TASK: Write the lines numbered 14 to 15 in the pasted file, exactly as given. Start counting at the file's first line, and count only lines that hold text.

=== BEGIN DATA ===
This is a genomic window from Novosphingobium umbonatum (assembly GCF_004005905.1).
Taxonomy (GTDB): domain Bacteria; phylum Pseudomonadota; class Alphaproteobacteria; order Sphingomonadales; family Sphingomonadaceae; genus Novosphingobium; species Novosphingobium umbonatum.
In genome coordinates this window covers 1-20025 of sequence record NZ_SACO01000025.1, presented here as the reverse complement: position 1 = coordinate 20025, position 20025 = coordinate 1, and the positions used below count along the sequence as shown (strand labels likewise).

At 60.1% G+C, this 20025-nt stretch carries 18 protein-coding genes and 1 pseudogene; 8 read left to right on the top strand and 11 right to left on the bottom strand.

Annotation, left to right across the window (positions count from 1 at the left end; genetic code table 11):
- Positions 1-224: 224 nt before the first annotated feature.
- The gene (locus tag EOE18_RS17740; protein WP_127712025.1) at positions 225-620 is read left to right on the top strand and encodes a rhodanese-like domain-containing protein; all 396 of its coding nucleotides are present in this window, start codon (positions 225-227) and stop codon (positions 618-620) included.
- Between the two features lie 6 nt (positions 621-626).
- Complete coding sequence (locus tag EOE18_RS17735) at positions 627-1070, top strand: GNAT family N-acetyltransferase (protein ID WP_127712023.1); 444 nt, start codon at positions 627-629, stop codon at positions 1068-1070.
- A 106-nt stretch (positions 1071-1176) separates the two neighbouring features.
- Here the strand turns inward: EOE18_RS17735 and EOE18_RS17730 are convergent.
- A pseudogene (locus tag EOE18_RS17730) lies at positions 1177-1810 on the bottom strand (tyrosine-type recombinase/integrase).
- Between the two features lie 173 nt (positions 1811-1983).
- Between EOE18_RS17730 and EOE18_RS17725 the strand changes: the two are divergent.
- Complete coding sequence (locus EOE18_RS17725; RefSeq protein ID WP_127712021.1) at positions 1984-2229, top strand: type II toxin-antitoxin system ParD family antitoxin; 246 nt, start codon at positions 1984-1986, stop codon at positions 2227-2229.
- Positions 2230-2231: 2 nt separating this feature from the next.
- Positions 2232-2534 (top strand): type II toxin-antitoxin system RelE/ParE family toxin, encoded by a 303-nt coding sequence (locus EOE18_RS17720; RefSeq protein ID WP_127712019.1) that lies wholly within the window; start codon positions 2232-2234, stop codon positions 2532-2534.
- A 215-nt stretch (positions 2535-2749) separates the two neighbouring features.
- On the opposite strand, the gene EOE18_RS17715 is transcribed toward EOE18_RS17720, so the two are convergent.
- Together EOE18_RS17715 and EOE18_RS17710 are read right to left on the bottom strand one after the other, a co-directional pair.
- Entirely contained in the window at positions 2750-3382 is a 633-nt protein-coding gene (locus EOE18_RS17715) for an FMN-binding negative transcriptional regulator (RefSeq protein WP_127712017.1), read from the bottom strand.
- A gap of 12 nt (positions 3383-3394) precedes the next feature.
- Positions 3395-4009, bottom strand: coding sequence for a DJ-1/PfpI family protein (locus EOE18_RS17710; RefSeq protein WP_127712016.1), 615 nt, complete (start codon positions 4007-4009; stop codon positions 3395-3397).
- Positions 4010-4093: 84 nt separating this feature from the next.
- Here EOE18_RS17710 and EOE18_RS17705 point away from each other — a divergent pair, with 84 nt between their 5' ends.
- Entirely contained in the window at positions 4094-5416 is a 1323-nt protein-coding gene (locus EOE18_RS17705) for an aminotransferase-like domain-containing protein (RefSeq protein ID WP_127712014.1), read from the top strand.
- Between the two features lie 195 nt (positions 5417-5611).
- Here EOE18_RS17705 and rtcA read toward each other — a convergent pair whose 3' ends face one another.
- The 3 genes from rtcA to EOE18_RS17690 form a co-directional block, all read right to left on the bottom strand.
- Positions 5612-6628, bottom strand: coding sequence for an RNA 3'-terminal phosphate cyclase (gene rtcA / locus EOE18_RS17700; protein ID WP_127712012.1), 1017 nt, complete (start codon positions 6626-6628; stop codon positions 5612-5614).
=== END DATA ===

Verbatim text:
- Between EOE18_RS17730 and EOE18_RS17725 the strand changes: the two are divergent.
- Complete coding sequence (locus EOE18_RS17725; RefSeq protein ID WP_127712021.1) at positions 1984-2229, top strand: type II toxin-antitoxin system ParD family antitoxin; 246 nt, start codon at positions 1984-1986, stop codon at positions 2227-2229.